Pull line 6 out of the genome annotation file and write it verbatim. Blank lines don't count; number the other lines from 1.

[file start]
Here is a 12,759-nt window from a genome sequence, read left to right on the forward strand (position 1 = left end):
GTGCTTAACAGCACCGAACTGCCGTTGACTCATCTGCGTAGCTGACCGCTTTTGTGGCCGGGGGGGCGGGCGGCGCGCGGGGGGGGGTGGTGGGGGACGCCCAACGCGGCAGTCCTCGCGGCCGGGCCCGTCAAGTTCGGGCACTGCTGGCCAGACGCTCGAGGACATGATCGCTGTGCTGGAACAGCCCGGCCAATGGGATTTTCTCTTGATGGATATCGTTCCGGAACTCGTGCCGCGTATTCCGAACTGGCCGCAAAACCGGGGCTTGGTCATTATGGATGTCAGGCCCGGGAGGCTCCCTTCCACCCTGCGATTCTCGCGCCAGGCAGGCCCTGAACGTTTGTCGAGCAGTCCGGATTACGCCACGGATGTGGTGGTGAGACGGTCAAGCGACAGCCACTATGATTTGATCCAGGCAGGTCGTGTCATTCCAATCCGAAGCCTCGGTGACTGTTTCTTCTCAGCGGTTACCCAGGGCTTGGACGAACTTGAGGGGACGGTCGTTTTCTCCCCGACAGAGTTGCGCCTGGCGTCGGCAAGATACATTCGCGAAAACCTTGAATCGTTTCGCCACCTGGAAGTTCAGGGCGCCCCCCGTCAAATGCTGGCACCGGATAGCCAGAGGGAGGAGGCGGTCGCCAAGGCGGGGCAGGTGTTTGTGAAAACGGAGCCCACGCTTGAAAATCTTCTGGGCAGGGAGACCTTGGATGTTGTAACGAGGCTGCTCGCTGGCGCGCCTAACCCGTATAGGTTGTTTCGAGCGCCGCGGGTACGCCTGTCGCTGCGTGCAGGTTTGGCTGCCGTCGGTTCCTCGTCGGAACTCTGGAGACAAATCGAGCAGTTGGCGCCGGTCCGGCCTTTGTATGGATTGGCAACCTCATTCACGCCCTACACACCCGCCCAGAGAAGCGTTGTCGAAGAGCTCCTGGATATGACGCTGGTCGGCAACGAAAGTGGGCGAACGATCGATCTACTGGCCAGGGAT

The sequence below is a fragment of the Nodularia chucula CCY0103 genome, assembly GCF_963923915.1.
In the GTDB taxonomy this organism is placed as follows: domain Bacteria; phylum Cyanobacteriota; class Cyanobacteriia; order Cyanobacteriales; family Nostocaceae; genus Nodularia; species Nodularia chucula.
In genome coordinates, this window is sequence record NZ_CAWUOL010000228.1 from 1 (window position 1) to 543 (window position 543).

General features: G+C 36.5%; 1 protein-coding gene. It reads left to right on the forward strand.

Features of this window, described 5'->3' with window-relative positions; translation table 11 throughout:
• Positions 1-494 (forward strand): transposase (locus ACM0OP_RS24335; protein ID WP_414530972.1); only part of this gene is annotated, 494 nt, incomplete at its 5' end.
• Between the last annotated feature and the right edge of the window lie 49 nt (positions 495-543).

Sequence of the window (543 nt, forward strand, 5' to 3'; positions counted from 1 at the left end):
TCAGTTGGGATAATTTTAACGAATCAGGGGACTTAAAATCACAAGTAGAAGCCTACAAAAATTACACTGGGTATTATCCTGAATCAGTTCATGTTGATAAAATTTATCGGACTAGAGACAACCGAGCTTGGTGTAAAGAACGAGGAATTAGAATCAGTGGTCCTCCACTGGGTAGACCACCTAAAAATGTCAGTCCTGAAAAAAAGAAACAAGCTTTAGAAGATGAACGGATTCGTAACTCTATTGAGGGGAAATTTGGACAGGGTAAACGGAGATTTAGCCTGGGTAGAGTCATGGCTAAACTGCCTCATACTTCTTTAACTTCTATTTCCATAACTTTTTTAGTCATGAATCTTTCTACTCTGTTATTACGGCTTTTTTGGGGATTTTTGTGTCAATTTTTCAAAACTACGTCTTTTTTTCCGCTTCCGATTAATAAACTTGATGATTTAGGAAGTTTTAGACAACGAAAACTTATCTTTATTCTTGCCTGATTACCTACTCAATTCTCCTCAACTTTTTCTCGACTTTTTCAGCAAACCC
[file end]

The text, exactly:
General features: G+C 36.5%; 1 protein-coding gene. It reads left to right on the forward strand.